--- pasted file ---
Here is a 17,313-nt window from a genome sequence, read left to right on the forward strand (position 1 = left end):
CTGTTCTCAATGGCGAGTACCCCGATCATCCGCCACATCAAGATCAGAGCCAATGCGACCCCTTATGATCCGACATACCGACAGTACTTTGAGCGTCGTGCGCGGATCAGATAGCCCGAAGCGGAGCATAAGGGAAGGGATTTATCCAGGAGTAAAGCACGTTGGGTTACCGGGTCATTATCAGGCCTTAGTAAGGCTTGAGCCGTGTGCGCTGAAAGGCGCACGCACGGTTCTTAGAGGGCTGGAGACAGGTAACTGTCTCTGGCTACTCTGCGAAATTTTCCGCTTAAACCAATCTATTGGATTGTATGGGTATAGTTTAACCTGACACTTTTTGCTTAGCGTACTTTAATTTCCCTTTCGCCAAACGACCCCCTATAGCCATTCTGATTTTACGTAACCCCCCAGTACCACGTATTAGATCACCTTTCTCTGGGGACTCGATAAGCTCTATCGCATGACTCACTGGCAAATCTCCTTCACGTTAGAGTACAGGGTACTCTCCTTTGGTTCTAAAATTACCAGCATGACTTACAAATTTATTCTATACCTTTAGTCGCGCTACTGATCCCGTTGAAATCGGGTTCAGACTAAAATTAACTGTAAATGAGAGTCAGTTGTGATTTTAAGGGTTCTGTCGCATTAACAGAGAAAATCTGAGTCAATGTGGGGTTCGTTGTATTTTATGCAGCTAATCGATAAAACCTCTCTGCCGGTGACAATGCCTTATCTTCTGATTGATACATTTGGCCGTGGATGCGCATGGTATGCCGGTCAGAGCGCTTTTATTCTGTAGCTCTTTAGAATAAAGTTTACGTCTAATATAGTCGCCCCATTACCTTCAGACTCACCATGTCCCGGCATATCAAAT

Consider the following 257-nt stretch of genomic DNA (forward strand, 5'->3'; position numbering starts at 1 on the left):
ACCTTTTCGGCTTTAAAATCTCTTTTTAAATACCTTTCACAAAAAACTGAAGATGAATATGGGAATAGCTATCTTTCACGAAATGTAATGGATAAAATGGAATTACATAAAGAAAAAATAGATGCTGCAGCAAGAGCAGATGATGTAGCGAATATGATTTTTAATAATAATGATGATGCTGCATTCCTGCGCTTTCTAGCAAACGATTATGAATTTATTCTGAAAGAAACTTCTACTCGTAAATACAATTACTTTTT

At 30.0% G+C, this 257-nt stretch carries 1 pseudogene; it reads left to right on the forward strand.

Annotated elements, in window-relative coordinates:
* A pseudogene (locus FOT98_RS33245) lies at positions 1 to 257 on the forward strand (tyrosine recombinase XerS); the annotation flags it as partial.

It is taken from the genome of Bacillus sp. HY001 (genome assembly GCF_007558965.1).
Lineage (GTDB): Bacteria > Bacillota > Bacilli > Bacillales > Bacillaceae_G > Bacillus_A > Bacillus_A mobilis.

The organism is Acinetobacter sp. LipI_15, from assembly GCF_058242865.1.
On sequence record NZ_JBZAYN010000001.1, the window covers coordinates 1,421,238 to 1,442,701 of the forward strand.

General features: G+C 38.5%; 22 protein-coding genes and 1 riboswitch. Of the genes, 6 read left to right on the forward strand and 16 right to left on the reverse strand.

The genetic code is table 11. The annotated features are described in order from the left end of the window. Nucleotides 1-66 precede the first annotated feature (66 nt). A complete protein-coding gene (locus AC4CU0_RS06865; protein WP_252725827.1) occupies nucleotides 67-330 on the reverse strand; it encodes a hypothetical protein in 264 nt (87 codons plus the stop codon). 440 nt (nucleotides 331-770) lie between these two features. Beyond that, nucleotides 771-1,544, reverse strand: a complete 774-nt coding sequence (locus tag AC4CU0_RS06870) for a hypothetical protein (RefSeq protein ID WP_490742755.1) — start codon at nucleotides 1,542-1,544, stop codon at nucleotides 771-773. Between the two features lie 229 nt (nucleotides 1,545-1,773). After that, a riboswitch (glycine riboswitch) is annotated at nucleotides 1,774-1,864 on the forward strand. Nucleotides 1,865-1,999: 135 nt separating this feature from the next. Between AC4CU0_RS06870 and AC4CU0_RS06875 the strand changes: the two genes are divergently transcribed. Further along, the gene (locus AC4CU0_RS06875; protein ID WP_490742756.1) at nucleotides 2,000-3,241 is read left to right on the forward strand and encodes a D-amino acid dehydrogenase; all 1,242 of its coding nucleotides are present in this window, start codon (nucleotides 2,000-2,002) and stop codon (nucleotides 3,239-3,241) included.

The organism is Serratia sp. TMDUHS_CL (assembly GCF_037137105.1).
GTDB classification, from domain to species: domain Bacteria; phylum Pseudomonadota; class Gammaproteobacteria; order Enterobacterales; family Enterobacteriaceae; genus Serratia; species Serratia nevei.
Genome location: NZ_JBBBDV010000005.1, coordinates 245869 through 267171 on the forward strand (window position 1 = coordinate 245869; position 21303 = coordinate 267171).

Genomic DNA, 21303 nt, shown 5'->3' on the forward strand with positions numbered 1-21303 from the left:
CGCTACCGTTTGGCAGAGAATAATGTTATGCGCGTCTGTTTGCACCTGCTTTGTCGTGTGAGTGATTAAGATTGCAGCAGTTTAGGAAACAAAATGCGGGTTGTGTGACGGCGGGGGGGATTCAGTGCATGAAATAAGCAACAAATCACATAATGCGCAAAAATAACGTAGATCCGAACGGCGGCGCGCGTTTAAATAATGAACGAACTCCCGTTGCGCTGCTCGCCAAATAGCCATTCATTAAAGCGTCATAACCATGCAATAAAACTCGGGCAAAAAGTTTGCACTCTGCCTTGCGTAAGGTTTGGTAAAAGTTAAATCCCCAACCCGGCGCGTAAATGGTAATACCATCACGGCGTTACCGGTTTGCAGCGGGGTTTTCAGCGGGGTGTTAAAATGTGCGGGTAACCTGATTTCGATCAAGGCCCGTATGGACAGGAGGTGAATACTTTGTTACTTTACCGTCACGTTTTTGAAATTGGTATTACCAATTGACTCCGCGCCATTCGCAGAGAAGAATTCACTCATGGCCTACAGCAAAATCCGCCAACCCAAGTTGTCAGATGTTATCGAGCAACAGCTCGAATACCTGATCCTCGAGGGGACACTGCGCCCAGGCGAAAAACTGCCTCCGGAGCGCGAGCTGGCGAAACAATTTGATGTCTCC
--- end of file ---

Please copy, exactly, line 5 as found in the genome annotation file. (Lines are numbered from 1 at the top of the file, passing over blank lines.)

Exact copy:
At 30.0% G+C, this 257-nt stretch carries 1 pseudogene; it reads left to right on the forward strand.